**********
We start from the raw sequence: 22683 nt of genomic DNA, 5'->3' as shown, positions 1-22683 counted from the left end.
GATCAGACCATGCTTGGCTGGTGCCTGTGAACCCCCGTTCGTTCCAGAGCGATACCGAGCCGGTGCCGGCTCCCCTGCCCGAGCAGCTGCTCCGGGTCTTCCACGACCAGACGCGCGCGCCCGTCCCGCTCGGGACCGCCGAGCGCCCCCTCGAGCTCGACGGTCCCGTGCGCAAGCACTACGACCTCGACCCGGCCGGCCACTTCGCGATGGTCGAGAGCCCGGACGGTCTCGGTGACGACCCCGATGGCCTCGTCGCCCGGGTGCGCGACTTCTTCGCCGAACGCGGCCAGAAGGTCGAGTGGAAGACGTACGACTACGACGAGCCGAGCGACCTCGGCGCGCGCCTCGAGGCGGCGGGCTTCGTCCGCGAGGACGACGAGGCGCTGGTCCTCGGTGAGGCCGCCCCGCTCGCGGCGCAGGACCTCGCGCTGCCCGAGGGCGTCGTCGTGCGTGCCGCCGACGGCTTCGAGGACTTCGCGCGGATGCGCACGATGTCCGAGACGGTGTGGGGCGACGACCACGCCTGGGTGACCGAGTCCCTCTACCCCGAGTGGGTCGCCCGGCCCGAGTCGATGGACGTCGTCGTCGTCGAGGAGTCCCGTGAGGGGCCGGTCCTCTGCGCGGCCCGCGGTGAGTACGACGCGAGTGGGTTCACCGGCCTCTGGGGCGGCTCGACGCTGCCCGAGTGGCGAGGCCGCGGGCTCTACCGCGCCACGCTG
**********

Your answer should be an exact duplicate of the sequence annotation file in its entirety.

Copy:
We start from the raw sequence: 22683 nt of genomic DNA, 5'->3' as shown, positions 1-22683 counted from the left end.
GATCAGACCATGCTTGGCTGGTGCCTGTGAACCCCCGTTCGTTCCAGAGCGATACCGAGCCGGTGCCGGCTCCCCTGCCCGAGCAGCTGCTCCGGGTCTTCCACGACCAGACGCGCGCGCCCGTCCCGCTCGGGACCGCCGAGCGCCCCCTCGAGCTCGACGGTCCCGTGCGCAAGCACTACGACCTCGACCCGGCCGGCCACTTCGCGATGGTCGAGAGCCCGGACGGTCTCGGTGACGACCCCGATGGCCTCGTCGCCCGGGTGCGCGACTTCTTCGCCGAACGCGGCCAGAAGGTCGAGTGGAAGACGTACGACTACGACGAGCCGAGCGACCTCGGCGCGCGCCTCGAGGCGGCGGGCTTCGTCCGCGAGGACGACGAGGCGCTGGTCCTCGGTGAGGCCGCCCCGCTCGCGGCGCAGGACCTCGCGCTGCCCGAGGGCGTCGTCGTGCGTGCCGCCGACGGCTTCGAGGACTTCGCGCGGATGCGCACGATGTCCGAGACGGTGTGGGGCGACGACCACGCCTGGGTGACCGAGTCCCTCTACCCCGAGTGGGTCGCCCGGCCCGAGTCGATGGACGTCGTCGTCGTCGAGGAGTCCCGTGAGGGGCCGGTCCTCTGCGCGGCCCGCGGTGAGTACGACGCGAGTGGGTTCACCGGCCTCTGGGGCGGCTCGACGCTGCCCGAGTGGCGAGGCCGCGGGCTCTACCGCGCCACGCTG